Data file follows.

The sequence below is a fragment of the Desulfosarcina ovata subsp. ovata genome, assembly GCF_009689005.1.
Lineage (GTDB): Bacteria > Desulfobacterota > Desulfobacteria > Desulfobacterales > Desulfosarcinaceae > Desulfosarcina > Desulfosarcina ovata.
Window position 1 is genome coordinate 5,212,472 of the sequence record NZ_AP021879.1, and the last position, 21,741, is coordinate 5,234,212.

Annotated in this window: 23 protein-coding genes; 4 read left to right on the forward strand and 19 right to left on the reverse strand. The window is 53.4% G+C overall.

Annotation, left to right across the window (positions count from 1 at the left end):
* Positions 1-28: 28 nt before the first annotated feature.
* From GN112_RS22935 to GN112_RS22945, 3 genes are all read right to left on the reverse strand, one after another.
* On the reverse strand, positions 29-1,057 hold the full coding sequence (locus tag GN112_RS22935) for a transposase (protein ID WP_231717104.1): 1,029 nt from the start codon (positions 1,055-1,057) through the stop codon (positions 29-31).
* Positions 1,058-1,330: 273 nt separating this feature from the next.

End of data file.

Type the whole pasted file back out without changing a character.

The sequence below is a fragment of the Desulfosarcina ovata subsp. ovata genome, assembly GCF_009689005.1.
Lineage (GTDB): Bacteria > Desulfobacterota > Desulfobacteria > Desulfobacterales > Desulfosarcinaceae > Desulfosarcina > Desulfosarcina ovata.
Window position 1 is genome coordinate 5,212,472 of the sequence record NZ_AP021879.1, and the last position, 21,741, is coordinate 5,234,212.

Annotated in this window: 23 protein-coding genes; 4 read left to right on the forward strand and 19 right to left on the reverse strand. The window is 53.4% G+C overall.

Annotation, left to right across the window (positions count from 1 at the left end):
* Positions 1-28: 28 nt before the first annotated feature.
* From GN112_RS22935 to GN112_RS22945, 3 genes are all read right to left on the reverse strand, one after another.
* On the reverse strand, positions 29-1,057 hold the full coding sequence (locus tag GN112_RS22935) for a transposase (protein ID WP_231717104.1): 1,029 nt from the start codon (positions 1,055-1,057) through the stop codon (positions 29-31).
* Positions 1,058-1,330: 273 nt separating this feature from the next.